Individuals who follow healthy lifestyle less likely to have colorectal cancer risk, survey finds
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  May 17, 2017  
  Bowel Cancer  
  The latest bowel cancer news from News Medical  
 Individuals who follow healthy lifestyle less likely to have colorectal cancer risk, survey findsIndividuals who follow healthy lifestyle less likely to have colorectal cancer risk, survey finds
 
A Cleveland Clinic colon cancer risk assessment survey found that respondents who exercised more followed a healthy diet and did not smoke were less likely to have a personal history of colorectal cancer or colon polyps.
 
 
 Researchers identify new strategy that doubles screening rates for colorectal cancerResearchers identify new strategy that doubles screening rates for colorectal cancer
 
University of North Carolina Lineberger Comprehensive Cancer Center researchers have identified a strategy that doubled screening rates for colorectal cancer, the second leading cause of cancer death in the United States, among patient groups who historically have had lower rates.
 
   Advanced endoscope to enable rapid, accurate diagnosis of early colon cancerAdvanced endoscope to enable rapid, accurate diagnosis of early colon cancer
 
Minimally invasive endoscope using breakthrough photonics technology to enable rapid, accurate diagnosis of bowel polyps and early colon cancer.
 
   Study reveals role of good-guy protein in initiating and maintaining cancerStudy reveals role of good-guy protein in initiating and maintaining cancer
 
Under normal conditions, the CHD4 protein is one of the good guys: it stops cells from transcribing faulty DNA, thereby eliminating potential mutation. But in colon cancer and perhaps other kinds of cancer as well, it appears that this protein becomes a kind of double agent, working for the enemy.
 
   New research uncovers role of mysterious molecule in skin cancerNew research uncovers role of mysterious molecule in skin cancer
 
New research from Sanford Burnham Prebys Medical Discovery Institute (SBP) at Lake Nona uncovers the modus operandi of a mysterious molecule called SPRIGHTLY that has been previously implicated in colorectal cancer, breast cancer, and melanoma.
 
 What Can Cause Blood in Poo? (Stool)
 
What Can Cause Blood in Poo? (Stool)Blood in the stool may be noticed after a bowel movement or following a test arranged by a doctor. It denotes the presence of bleeding somewhere within the gastrointestinal tract, comprising the mouth, esophagus, stomach, small intestine, large intestine and anus.
 
 
 Short-Chain Fatty Acids (SCFAs) and Immune Regulation
 
Short-Chain Fatty Acids (SCFAs) and Immune RegulationButyrate and propionate are two important short-chain fatty acids (SCFAs) produced in the human gut. They have been shown to have significant immune system effects in the intestinal mucosa, by inducing the differentiation of T-regulatory cells via inhibition of histone deacetylase (HDAC). This enzyme keeps chromatin from unwinding and, therefore, inhibits gene transcription.
 
 
 Study finds worse survival rates for heart failure despite advances in treatment
 
Study finds worse survival rates for heart failure despite advances in treatmentA new analysis finds that, despite advances in care, men and women with a diagnosis of heart failure continue to have worse survival rates than patients with certain common cancers.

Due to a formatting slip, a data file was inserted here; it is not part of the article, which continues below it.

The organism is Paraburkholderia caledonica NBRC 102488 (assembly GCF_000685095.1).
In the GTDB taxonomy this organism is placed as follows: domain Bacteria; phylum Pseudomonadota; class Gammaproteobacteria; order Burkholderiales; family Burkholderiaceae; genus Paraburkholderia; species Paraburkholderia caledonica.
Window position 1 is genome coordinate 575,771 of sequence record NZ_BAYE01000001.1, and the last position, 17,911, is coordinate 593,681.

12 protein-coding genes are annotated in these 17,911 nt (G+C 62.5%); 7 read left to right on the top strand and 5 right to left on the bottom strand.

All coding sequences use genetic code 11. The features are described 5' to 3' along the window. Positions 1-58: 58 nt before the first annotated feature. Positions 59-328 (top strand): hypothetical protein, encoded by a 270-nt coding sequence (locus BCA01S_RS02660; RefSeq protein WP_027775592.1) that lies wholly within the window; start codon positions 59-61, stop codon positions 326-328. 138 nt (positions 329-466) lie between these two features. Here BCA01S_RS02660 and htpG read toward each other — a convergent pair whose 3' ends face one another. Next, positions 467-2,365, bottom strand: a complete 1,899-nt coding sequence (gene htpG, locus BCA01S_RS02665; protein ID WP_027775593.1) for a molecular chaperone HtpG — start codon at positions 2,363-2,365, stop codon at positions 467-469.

Scientists identify RIOK1 enzyme as new target for cancer therapy
 
Scientists identify RIOK1 enzyme as new target for cancer therapyDr. Florian Weinberg, from Prof. Dr. Tilman Brummer's research group at the Institute of Molecular Medicine and Cell Research of the University of Freiburg, joined forces with scientists from the Departments of Clinical Pathology and Medicine I of the University Medical Centre Freiburg and the Kinghorn Cancer Centre/Garvan Insitute in Australia in an international team that has identified a new target for cancer therapy.
 
 
 Cancer screening for transplant patients do not meet existing guidelines, new study finds
 
Cancer screening for transplant patients do not meet existing guidelines, new study findsPeople who have received organ transplants are at higher risk of developing and dying of cancer than the general population. Yet their rates of cancer screening do not meet existing guidelines, a new study has found.
 
 
 Research illuminates how primary colorectal tumors contribute to premetastatic 'niche' formation
 
Research illuminates how primary colorectal tumors contribute to premetastatic 'niche' formationPrimary colorectal tumors secrete VEGF-A, inducing CXCL1 and CXCR2-positive myeloid-derived suppressor cell (MDSC) recruitment at distant sites and establishing niches for future metastases, report Medical University of South Carolina investigators in an article published online ahead of print on April 28, 2017 by Cancer Research.
 
 
 Immunoreceptor promotes tumor growth in mouse models of liver cancer driven by inflammation
 
Immunoreceptor promotes tumor growth in mouse models of liver cancer driven by inflammationBoosting a part of the immune system known to have anti-tumor properties may actually help tumors grow in cancers linked to chronic inflammation.
 
 
 TSRI scientists uncover regulatory machinery underlying the function of cancer protein
 
TSRI scientists uncover regulatory machinery underlying the function of cancer proteinDespite intense research, there's been much confusion regarding the exact role of a protein in a critical cancer-linked pathway. On one hand, the protein is described as a cell proliferation inhibitor, on the other, a cell proliferation activator, a duality that has caused a great deal of scientific head scratching.